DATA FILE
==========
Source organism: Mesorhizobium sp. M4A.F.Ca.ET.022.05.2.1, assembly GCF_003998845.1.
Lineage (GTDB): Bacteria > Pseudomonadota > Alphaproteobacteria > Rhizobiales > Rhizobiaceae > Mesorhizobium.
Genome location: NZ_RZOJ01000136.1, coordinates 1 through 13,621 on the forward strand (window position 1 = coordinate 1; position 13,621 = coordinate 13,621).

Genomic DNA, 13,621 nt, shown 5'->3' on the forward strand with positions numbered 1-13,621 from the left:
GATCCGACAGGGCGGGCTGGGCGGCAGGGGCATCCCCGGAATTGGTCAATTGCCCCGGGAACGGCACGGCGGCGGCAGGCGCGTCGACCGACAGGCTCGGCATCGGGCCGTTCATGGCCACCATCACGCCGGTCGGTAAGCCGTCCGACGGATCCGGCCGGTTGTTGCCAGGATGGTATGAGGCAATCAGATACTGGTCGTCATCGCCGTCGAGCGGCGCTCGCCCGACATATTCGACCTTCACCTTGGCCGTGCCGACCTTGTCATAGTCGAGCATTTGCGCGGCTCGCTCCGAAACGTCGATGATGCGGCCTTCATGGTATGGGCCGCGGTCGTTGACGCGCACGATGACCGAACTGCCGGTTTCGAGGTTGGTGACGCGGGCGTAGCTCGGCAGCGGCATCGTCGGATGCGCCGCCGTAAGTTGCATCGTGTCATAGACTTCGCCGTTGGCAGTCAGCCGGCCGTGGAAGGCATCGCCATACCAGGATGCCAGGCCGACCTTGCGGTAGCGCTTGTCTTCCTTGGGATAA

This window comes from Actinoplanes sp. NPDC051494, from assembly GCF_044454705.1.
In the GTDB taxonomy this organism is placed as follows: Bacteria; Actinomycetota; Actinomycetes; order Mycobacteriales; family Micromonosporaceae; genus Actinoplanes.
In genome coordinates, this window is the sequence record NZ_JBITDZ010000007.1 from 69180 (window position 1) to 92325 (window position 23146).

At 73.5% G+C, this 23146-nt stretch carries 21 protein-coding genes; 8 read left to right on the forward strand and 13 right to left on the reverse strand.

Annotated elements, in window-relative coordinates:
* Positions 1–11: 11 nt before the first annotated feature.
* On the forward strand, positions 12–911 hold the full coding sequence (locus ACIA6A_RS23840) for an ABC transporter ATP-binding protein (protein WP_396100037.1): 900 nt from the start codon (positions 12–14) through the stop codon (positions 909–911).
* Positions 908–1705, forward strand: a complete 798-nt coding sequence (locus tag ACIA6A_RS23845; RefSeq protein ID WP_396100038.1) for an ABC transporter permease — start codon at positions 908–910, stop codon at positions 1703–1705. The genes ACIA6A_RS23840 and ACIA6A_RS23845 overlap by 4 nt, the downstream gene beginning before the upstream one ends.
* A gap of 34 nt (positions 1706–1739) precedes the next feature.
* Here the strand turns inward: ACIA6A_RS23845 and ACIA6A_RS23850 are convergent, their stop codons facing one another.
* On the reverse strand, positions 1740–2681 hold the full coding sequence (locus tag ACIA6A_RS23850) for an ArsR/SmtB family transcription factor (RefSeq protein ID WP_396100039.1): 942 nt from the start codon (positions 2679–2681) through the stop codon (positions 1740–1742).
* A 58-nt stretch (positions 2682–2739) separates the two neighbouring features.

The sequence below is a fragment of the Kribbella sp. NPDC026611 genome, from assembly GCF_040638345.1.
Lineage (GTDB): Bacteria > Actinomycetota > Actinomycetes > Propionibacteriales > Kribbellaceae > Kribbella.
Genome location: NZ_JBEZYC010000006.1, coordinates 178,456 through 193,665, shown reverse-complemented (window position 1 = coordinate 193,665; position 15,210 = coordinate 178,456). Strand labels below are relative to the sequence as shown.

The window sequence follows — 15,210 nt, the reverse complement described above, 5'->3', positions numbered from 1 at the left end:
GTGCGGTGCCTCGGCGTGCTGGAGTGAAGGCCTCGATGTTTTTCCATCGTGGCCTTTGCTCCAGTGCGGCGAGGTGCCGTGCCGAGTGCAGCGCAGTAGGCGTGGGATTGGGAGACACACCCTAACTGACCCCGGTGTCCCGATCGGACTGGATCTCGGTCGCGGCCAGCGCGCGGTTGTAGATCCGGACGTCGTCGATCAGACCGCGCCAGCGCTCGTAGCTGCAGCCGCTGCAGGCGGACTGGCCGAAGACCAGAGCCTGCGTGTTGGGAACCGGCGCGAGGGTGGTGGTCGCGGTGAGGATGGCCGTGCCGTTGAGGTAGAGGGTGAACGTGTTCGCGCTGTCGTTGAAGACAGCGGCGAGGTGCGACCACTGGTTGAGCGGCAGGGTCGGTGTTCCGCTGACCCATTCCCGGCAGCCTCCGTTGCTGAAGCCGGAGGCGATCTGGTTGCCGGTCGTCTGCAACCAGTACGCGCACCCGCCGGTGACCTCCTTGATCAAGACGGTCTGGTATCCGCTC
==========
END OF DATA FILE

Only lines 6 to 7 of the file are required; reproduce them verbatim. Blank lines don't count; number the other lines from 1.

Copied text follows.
This window comes from Actinoplanes sp. NPDC051494, from assembly GCF_044454705.1.
In the GTDB taxonomy this organism is placed as follows: Bacteria; Actinomycetota; Actinomycetes; order Mycobacteriales; family Micromonosporaceae; genus Actinoplanes.